It’s the end of the year, so it’s the time for the retrospectives on the state of the film business—such as it is. Here’s a good one from Kim Masters in The Hollywood Reporter. And from Richard Brody at The New Yorker (behind a paywall).
Long story short: studios gutted their own theatrical business by trying to boost their streaming services—they couldn’t afford to be left behind by Netflix, Amazon, et al. They willingly devalued their own product by giving it away for free. (During a once-in-a-century pandemic, it was maybe justified as a temporary measure.)
But we consumers learned: Hey, this is great! If you’re going to call “movies” just more “television,” we’ll gladly watch it at home and treat it as such.
And now the bottom has completely fallen out of the adult prestige picture theatrically. They’re all bombing—many (like The Fabelmans) supposed to be really great.
Now, leave it to James Cameron to rescue theatrical.
Never bet against the GOAT!
I titled this column “The End of VFX” not because I think VFX will be going away—on the contrary, they are here to stay, better, cheaper and more pervasive than ever.
What’s ending is the thrill audiences get from seeing things depicted for the first time. It is the very definition of the law of diminishing returns.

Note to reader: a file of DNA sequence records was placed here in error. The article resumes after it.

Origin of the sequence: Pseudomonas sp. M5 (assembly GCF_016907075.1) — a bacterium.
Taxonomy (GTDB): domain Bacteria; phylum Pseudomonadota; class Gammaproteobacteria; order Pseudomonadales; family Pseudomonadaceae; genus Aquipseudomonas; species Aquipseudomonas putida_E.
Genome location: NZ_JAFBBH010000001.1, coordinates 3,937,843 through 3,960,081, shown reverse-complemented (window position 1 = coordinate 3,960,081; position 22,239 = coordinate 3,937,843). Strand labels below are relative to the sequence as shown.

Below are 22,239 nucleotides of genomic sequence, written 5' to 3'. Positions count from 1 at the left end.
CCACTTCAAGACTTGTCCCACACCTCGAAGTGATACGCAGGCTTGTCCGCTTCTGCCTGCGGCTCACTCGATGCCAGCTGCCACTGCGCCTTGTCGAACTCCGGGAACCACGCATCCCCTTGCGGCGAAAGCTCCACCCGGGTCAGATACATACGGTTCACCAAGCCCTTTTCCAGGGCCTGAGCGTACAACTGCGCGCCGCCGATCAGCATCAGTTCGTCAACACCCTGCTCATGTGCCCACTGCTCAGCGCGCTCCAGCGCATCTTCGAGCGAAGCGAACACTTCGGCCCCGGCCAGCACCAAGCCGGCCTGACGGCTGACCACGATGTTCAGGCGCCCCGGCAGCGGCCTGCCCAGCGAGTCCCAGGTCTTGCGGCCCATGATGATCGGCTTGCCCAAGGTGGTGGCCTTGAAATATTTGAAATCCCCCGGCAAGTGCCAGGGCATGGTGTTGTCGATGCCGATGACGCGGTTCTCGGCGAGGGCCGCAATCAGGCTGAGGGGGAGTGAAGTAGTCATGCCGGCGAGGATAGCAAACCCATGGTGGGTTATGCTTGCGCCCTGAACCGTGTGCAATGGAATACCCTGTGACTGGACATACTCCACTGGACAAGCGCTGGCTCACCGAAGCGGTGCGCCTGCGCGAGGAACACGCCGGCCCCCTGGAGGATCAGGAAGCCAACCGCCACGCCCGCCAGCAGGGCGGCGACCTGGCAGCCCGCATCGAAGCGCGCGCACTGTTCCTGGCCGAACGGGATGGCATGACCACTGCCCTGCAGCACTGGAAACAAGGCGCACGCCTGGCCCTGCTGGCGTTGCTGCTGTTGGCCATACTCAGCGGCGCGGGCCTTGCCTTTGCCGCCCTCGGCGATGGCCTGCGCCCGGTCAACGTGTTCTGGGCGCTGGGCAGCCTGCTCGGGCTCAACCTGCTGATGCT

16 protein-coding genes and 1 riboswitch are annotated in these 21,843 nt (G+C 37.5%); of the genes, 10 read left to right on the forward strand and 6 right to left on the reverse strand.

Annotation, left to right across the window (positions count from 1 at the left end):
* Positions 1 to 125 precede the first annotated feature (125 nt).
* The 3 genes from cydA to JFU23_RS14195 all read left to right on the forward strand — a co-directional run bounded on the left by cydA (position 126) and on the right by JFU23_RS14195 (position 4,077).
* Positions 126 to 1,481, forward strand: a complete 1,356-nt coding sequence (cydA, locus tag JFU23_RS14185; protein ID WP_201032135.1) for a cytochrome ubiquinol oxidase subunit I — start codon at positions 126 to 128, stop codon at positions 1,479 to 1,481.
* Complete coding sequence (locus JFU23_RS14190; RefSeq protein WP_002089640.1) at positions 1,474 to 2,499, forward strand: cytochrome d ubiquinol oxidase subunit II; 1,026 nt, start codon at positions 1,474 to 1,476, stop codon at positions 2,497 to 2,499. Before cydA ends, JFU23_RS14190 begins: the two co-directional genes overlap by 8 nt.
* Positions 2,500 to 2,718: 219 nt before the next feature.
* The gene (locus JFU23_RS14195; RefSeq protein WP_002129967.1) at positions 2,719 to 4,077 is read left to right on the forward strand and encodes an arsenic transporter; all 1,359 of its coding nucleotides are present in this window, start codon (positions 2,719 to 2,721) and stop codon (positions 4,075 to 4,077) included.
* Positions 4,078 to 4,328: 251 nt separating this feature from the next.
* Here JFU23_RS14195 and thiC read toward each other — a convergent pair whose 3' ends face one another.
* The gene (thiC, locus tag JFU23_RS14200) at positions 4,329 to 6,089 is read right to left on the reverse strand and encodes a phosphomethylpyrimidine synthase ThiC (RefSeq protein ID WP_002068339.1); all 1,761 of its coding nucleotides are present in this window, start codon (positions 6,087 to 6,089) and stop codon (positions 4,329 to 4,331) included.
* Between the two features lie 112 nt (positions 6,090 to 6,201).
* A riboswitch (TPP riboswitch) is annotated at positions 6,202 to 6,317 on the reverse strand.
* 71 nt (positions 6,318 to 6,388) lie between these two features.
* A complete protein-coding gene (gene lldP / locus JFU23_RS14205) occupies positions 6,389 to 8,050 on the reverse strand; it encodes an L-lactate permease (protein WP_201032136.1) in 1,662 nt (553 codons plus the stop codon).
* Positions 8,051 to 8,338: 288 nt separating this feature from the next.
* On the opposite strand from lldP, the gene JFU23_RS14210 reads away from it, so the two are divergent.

I don’t know if young people will ever understand what it was like the first time we saw this...
It was like OH MY GOD IT’S DINOSAURS!!! HOLY MOLY THAT’S AWESOME!!!
Forget even where you were in the movie’s story—it was such a primal, transformative, experiential moment, it was like going into space. You remembered it FOREVER!
So of course you told your friends, went to see again, and eagerly awaited the sequel. (The sequel typically disappointed, but that’s another story.)
The entire superhero genre has gone from a laughingstock to the dominant box office player because of VFX that can execute real-ish looking superpowers.
So what’s happened? Well, the hacks took over. People make these movies having no idea how to use VFX!
Marvel, today, is particularly egregious for incoherent, fake-looking effects that make their movies a jumbled-up eyesore:
Like everything else, VFX are a tool. The great filmmakers, like Cameron, are meticulous and maniacal about every little detail looking and feeling real.
That’s how we get Pandora—and with Avatar 2, we’re once again having a taste of what it’s like to have something that you’ve literally never seen before.
And yeah, you gotta see it in a theater.
Why can’t there be more films this dazzling? Mostly because there are very few people with Cameron’s abilities—not to mention his track record in order to receive the corporation-busting budgets and schedules to chase perfection.
Also, he’s a master storyteller. As much as people groan about the Avatar movies being simplistic, he knows how to entertain.
I think—no, I know—that we took for granted just how much the film business was boosted by the novelty of VFX advancements.
Going forward, it’s going to be harder and harder to have these Cameron-like moments and cultural events. So, I guess, enjoy them while you can!